• Amash had been a career-long Republican, but he announced he was leaving the GOP in July 2019 shortly before he said Trump had committed impeachable offenses and five months before he became the only non-Democrat to vote in favor of Trump’s first impeachment. He chose not to run for reelection as a Libertarian in 2020. His term ended just three days before the riots at the Capitol that led to Trump’s second impeachment.
  • Sen. Mitt Romney (R-Utah) was the only GOP senator to vote in favor of conviction. He voted to convict Trump on the first article of impeachment, for abuse of power, and said Trump was not guilty of the second charge against him, obstruction of Congress.
Rep. Justin Amash (I-Mich.) left the Republican Party after long criticizing President Trump. And on July 7, he would not rule out a 2020 presidential bid. (JM Rieger/The Washington Post)

Here’s how it went down in Trump’s second impeachment.

  • The 10 Republicans who voted to impeach Trump in the House in January 2021 were Rep. Liz Cheney (R-Wyo.), Rep. Anthony Gonzalez (R-Ohio), Rep. Jaime Herrera Beutler (R-Wash.), Rep. John Katko (R-N.Y.), Rep. Adam Kinzinger (R-Ill.), Rep. Peter Meijer (R-Mich.), Rep. Dan Newhouse (R-Wash.), Rep. Tom Rice (R-S.C.), Rep. Fred Upton (R-Mich.), and Rep. David G. Valadao (R-Calif.).
  • Of those 10 Republicans, Cheney has lost her position in GOP leadership. Several have said they’re prepared for the political consequences of their votes, including censures back home by Republicans on the local and state levels, but none have said they won’t run for reelection in 2022, leading to some rare tests of how politically tenable their positions are.
  • Meijer is actually the Republican who replaced Amash in Michigan’s 3rd District.
  • Seven Republicans in the Senate voted to convict Trump on the sole article of impeachment, for incitement of insurrection: Romney, Sen. Richard Burr (R-N.C.), Sen. Bill Cassidy (R-La.), Sen. Susan Collins (R-Maine), Sen. Lisa Murkowski (R-Alaska), Sen. Ben Sasse (R-Neb.), and Sen. Patrick J. Toomey (R-Pa.).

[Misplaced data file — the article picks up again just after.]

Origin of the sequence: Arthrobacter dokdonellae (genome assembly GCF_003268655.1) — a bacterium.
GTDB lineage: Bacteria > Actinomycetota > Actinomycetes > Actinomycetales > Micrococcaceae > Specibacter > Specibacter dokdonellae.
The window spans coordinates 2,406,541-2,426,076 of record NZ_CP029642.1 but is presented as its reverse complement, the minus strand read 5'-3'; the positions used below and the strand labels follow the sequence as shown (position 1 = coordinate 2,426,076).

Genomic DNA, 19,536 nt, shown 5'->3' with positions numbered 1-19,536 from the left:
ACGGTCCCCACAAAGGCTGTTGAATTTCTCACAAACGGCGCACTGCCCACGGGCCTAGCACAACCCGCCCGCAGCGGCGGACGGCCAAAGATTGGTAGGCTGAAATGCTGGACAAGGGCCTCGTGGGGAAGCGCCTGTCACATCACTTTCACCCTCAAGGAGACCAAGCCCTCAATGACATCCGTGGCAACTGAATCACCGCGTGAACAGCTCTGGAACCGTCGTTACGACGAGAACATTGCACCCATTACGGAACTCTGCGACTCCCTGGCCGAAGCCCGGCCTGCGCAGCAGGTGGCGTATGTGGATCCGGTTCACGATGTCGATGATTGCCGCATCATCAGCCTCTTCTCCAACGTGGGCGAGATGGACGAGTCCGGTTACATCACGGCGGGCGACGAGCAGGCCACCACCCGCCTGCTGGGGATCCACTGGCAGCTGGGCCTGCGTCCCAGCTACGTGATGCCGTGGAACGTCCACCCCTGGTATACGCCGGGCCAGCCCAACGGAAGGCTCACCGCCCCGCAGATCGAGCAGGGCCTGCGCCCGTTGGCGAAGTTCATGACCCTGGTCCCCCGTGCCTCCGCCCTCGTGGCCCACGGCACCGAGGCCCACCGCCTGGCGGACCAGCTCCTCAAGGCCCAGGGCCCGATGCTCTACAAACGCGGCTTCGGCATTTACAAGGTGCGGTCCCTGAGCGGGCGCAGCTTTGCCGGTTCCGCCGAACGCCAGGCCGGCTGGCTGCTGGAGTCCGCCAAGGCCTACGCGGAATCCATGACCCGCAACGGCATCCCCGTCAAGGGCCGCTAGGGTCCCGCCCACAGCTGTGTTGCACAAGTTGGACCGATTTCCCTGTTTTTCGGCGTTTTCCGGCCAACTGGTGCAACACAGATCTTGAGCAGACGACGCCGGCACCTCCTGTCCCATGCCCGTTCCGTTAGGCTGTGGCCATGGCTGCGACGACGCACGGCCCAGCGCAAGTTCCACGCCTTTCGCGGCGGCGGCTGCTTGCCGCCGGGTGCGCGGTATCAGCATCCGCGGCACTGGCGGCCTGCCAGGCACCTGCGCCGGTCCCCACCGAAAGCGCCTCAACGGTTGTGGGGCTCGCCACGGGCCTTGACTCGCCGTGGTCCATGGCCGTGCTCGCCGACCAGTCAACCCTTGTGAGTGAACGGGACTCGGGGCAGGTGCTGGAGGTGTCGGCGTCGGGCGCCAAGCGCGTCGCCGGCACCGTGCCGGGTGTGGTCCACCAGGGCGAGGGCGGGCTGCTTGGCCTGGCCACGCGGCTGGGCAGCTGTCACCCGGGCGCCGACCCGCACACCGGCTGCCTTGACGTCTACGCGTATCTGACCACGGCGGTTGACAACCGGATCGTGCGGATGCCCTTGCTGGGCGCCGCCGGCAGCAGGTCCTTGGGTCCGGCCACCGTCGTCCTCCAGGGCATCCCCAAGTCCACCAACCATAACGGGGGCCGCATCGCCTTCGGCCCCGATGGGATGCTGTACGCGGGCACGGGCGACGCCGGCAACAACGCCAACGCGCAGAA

• Two of the seven, Burr and Toomey, had previously announced they wouldn’t seek reelection in 2022.
  • Cassidy, Collins and Sasse were reelected in 2020, a few months before Trump’s second impeachment, meaning they have six more years in office before they’re up for reelection — a bit of insulation from voter backlash that House members don’t have.
  • Murkowski is up for reelection in 2022, but hasn’t made a firm decision on running. She is also likely to benefit from Alaska’s new ranked-choice voting system, which lessens the likelihood of a more extreme elements of the GOP unseating her. (They previously beat her in a 2010 primary, but she won in the general election as a write-in candidate.) Trump has promised to campaign against her.

The fact that Trump’s second impeachment came just after an election does give most of the Republicans who voted to impeach or convict him hope that it will fade from salience — more so for senators who have four or six years left on their terms than for House members. But Trump is intent on retribution and has repeatedly said he’ll campaign against Republicans who aren’t loyal to him.

Cheney has, so far, taken the brunt of internal GOP anger over confronting Trump — and has suffered the most direct consequences to her job. But ultimately it will be Republican voters, in primaries and subsequent elections, who decide the political fates of the congressional Republicans who seek reelection after making what seems to be the most dangerous political choice a Republican can make: opposing Trump.